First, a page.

For his part, Khaled Abdel Shafi noted: “The Mohammed bin Rashid Al Maktoum Knowledge Foundation’s initiatives have always sought to place Dubai and the UAE in the knowledge map. Together, we launched the Global Knowledge Index, which has grown to cover 136 countries. The Index offers countries a roadmap to set proactive data-backed policies to promote and enhance knowledge, which is a building block of the knowledge economy and sustainable development. The Foundation has always supported bold, innovative ideas, and today we join hands again to launch the Literacy Challenge Forum, bringing together on literacy experts from around the world to tackle the issue of illiteracy in the Arab world. We are proud of being part of this initiative.”

“Literacy is a right for all individuals; it is part of the right to education, and yet there are nearly 750 million individuals – youth and adults – who cannot read or write, in addition to 250 million children who are unable to acquire basic reading and writing skills,” Abdel Shafi noted. “Literacy is an important objective for the UN and the 2030 Agenda, particularly SDG 4, which calls for ensuring inclusive and equitable quality education and promoting lifelong learning opportunities for all.”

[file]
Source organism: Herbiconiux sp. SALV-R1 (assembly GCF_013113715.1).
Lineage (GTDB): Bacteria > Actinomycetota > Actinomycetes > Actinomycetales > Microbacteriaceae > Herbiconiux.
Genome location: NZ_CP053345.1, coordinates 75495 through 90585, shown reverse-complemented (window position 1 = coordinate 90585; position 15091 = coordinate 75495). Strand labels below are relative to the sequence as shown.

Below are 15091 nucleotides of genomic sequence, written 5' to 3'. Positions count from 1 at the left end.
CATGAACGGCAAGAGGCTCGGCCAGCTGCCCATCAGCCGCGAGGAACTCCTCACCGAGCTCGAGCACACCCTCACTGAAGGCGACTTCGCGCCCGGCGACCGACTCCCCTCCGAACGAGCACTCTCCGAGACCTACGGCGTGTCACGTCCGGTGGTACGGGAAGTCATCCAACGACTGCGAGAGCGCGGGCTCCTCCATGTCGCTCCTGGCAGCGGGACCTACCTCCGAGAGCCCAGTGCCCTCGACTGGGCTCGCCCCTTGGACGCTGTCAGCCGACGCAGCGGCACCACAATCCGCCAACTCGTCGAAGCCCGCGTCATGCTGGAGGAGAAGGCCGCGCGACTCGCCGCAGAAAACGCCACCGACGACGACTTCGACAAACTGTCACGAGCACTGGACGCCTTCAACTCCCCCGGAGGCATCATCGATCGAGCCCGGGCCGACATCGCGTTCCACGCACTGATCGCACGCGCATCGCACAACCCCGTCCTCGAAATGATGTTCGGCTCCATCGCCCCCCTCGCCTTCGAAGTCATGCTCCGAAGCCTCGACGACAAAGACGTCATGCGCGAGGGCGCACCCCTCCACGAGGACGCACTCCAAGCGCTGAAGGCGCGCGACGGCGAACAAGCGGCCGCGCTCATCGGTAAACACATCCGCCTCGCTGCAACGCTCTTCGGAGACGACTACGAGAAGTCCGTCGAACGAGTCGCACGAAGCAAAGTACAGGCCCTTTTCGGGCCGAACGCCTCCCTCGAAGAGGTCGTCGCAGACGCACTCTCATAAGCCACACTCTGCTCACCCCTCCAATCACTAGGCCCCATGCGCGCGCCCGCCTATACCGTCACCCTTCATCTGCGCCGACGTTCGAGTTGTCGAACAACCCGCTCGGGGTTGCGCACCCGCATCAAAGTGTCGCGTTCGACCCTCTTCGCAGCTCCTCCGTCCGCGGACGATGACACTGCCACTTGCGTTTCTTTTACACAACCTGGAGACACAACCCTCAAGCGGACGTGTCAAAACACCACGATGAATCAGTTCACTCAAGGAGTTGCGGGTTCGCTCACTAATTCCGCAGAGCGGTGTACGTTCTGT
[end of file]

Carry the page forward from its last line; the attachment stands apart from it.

The Literacy Challenge Forum explores illiteracy in Arab society along four pillars: ‘current state of illiteracy, adult learning, and education in the Arab world’, ‘lifelong learning – a contemporary vision’, ‘success stories in the Arab world’, and ‘showcasing experiences of leaders in combatting illiteracy’. The event features workshops on regional and international studies on illiteracy, highlighting accomplishments of organisations and individuals working to eradicate illiteracy, modernise the education system, and develop projects to promote literacy around the world.